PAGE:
Like all medical offices, a dental practice generates medical wastes that require careful handling and disposal. Each type of dental waste is governed by specific state and federal regulations. Regulatory non-compliance can result in large fines, so it’s important to understand the requirements.
Continue reading “Proper Disposal of Dental-Related Wastes Protects Staff, Patients, and the Environment”
OSHA, OPIM, DEA, RMW, CPL-02-02-069…When you’re running a medical practice, it’s hard enough to manage the staff, serve patients, and keep up with insurance paperwork, much less stay on top of regulatory requirements and changes. You know how important it is to protect your patients, staff, and community from exposure to potentially dangerous pathogens and/or wastes, but that requires knowledge and training.
Continue reading “Affordable Medical Waste Disposal for Small Businesses”
Former Surgeon General C. Everett Koop said it best: “Drugs don’t work in patients who don’t take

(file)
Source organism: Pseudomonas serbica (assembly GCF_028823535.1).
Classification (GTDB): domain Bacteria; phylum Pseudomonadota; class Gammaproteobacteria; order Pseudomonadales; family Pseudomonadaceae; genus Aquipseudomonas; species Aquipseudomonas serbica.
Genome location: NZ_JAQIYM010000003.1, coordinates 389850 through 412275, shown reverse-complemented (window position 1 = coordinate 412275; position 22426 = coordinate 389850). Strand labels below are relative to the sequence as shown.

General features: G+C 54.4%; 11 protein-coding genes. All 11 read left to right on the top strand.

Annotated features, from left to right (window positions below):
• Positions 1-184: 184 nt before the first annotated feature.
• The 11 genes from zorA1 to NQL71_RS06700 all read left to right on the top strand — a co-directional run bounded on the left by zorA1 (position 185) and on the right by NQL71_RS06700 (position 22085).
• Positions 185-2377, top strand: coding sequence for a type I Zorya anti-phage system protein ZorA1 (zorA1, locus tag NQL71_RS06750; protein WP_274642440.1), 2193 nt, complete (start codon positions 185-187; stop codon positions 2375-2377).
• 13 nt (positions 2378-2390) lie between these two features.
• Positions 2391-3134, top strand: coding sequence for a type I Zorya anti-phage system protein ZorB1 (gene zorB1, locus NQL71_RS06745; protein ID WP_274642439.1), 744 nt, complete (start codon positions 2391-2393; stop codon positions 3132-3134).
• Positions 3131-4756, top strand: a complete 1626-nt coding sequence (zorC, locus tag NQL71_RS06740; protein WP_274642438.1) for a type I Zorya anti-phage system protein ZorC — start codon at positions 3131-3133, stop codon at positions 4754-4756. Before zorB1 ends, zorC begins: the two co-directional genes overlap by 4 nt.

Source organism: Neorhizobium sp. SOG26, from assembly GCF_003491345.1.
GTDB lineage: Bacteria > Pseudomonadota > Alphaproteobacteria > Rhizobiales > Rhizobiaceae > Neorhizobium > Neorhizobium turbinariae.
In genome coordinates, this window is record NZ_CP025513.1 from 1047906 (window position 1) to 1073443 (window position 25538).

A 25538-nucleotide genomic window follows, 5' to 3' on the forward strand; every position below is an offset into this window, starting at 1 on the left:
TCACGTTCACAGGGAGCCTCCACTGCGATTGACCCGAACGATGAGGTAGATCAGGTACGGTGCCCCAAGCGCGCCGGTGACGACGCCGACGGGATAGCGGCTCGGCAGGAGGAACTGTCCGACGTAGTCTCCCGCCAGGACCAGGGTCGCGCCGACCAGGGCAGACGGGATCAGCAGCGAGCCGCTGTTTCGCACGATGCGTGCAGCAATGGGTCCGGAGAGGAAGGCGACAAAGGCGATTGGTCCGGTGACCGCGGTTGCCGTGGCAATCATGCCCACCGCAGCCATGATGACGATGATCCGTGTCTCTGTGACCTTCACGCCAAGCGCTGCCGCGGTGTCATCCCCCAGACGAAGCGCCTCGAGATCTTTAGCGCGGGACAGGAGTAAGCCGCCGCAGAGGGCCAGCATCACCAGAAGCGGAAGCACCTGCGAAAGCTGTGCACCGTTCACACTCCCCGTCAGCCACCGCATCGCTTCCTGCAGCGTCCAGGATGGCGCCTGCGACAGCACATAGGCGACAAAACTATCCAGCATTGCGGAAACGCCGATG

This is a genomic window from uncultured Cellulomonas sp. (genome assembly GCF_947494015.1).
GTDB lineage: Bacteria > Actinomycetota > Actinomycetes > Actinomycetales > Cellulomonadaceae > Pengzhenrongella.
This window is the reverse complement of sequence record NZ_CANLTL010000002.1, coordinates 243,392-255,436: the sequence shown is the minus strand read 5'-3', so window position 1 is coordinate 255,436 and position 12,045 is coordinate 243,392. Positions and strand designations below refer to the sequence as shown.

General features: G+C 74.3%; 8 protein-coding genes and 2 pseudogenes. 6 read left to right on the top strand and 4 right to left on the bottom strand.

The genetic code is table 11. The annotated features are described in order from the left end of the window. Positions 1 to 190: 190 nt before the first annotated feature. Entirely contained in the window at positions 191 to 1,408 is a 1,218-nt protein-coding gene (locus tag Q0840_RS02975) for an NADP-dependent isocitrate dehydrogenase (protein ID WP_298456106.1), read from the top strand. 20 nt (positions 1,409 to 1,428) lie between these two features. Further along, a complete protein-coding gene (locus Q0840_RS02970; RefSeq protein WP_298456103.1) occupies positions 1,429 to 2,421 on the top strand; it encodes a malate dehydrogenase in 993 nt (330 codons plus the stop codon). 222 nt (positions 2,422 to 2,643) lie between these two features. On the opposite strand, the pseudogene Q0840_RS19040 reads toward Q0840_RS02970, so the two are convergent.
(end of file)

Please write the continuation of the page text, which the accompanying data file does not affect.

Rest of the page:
them.” Unfortunately, many patients don’t
take their drugs. Health care providers, third-party payers, and
pharmaceutical companies have taken notice. They’re studying the issue of
non-adherence and looking for solutions to the problem. Sharps Compliance is an
active partner in this effort.
Continue reading “How Sharps’ Patient Support Program Helps Improve Data Collection & Collaboration”
Beginning December 1, 2019, compounding pharmacies and other healthcare facilities that handle hazardous drugs (HD) must have USP <800> compliant spill kits on-site. This is an effort to protect workers in the event of accidental spills of HDs. The requirement is part of USP General Chapter 800, which “describes the practice and quality standards for handling hazardous drugs.” Sharps Compliance is introducing the Hazardous Drug Spill Control Kit™ for the safe cleanup and disposal of spilled chemotherapy and other hazardous drugs.
Continue reading “USP <800> Compliant Hazardous Drug Spill Control Kits from Sharps Compliance”
Last fall, Congress passed the “Access to Increased Drug Disposal (AIDD) Act as part of a larger package of bills aimed at controlling the national opioid epidemic. AIDD allows states to compete for $10 million in federal grants designed to increase participation in safe medication disposal programs. Five states will be chosen to receive grant money to implement drug take back demonstration projects that encourage “authorized collectors,” such as hospitals and retail pharmacies, to increase public access to drug collection boxes. Continue reading “Federal Grant Program Encourages States to Increase Drug Take Back Efforts”